BACKGROUND: Existing studies on cardiovascular diseases (CVDs) often focus on individual-level behavioral risk factors, but research examining social determinants is limited. This study applies a novel machine learning approach to identify the key predictors of county-level care costs and prevalence of CVDs (including atrial fibrillation, acute myocardial infarction, congestive heart failure, and ischemic heart disease). METHODS AND RESULTS: We applied the extreme gradient boosting machine learning approach to a total of 3137 counties. Data are from the Interactive Atlas of Heart Disease and Stroke and a variety of national data sets. We found that although demographic composition (eg, percentages of Black people and older adults) and risk factors (eg, smoking and physical inactivity) are among the most important predictors for inpatient care costs and CVD prevalence, contextual factors such as social vulnerability and racial and ethnic segregation are particularly important for the total and outpatient care costs. Poverty and income inequality are the major contributors to the total care costs for counties that are in nonmetro areas or have high segregation or social vulnerability levels. Racial and ethnic segregation is particularly important in shaping the total care costs for counties with low poverty rates or social vulnerability level. Demographic composition, education, and social vulnerability are consistently important across different scenarios. CONCLUSIONS: The findings highlight the differences in predictors for different types of CVD cost outcomes and the importance of social determinants. Interventions directed toward areas that have been economically and socially marginalized may aid in reducing the impact of CVDs.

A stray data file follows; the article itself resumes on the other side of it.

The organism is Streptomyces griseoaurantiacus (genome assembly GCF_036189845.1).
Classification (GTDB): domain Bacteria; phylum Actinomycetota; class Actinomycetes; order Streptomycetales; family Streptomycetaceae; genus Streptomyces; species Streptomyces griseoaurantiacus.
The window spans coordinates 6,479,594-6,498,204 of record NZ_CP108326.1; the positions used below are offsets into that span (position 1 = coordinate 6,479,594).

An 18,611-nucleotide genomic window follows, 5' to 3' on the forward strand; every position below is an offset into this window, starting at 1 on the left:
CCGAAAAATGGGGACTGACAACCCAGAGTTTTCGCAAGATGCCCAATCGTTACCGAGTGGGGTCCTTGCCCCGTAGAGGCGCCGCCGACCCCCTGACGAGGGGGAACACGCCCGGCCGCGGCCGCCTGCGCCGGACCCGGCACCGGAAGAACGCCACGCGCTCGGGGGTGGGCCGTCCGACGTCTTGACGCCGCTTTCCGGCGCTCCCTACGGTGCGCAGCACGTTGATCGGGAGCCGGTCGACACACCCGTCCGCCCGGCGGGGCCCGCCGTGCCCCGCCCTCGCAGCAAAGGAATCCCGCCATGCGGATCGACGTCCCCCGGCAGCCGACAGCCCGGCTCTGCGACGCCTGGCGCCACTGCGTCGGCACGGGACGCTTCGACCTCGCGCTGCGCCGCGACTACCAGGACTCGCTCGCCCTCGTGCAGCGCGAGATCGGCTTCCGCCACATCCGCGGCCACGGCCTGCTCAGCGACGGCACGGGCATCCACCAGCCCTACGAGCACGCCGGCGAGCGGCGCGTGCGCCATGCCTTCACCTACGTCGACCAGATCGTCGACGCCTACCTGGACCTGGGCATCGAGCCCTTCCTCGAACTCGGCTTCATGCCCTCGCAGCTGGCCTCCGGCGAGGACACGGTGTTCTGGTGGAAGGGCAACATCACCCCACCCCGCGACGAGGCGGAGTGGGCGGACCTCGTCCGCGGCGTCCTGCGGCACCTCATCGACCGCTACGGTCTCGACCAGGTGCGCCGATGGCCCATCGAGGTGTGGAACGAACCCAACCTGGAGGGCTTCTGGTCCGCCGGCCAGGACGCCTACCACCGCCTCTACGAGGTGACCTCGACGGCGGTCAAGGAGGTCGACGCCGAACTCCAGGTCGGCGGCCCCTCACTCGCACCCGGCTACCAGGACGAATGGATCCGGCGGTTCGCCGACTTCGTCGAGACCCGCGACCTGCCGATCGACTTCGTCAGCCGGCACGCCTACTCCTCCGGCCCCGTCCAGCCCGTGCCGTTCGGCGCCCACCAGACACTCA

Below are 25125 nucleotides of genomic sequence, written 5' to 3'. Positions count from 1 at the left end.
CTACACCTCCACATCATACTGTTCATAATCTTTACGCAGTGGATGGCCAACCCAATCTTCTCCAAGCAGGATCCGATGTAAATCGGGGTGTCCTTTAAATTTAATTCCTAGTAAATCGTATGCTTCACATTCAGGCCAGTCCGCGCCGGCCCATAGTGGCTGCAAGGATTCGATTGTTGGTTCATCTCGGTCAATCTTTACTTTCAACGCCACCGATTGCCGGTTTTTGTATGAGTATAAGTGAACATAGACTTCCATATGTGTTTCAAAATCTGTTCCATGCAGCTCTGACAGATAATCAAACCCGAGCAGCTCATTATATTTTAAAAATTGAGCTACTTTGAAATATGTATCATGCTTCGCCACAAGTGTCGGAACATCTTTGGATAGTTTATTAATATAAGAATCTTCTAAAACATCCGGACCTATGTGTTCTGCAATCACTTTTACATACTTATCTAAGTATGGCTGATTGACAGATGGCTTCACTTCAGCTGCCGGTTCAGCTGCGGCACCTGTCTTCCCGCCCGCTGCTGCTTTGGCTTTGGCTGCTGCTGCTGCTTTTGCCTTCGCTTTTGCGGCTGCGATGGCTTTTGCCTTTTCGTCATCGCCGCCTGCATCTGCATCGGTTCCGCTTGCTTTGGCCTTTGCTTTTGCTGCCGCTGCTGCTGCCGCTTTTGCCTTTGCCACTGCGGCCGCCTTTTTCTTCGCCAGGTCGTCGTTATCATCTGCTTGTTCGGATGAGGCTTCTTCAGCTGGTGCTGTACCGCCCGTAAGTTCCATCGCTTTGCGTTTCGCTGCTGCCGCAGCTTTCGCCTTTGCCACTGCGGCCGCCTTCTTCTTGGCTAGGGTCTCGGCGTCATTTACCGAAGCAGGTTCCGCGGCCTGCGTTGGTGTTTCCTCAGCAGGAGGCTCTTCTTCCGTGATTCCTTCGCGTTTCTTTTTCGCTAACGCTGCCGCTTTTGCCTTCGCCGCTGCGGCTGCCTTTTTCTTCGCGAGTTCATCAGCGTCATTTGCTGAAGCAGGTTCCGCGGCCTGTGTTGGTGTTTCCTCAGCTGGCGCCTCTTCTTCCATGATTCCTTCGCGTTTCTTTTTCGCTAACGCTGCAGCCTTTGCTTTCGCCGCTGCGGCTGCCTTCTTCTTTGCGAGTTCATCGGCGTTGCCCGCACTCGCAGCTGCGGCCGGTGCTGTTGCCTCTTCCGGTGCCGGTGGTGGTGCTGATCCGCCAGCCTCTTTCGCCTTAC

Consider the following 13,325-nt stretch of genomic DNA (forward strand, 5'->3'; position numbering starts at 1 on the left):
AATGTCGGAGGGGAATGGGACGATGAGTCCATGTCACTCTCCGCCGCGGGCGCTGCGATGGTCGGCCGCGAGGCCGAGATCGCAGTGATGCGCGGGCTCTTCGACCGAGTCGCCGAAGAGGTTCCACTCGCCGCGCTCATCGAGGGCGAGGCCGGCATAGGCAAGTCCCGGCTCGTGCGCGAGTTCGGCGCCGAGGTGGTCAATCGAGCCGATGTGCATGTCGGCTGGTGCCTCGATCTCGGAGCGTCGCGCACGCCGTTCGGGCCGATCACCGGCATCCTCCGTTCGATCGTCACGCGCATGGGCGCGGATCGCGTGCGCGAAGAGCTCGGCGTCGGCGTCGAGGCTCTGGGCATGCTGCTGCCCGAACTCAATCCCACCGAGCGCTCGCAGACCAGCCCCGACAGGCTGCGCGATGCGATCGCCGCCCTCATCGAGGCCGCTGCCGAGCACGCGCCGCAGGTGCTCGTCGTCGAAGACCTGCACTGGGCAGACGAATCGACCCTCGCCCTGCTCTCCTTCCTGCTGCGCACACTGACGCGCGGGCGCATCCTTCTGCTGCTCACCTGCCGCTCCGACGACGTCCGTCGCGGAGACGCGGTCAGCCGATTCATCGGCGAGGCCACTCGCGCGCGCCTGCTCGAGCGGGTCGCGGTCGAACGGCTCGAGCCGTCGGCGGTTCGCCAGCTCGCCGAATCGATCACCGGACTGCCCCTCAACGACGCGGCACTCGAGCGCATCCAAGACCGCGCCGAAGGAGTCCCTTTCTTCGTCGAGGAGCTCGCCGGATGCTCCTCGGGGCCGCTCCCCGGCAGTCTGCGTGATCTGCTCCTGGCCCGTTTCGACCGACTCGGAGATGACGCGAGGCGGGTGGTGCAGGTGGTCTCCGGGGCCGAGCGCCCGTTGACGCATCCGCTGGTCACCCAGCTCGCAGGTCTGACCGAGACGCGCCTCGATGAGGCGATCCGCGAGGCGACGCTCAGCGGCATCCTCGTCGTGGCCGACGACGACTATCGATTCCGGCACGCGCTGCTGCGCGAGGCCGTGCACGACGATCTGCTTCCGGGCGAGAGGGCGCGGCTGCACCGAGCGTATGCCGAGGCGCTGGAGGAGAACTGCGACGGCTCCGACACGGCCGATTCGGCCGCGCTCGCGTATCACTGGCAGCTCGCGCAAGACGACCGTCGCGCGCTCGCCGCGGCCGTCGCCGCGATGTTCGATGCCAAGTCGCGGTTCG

- cardiovascular disease
- health care costs
- machine learning
- racial and ethnic segregation
- social determinants of health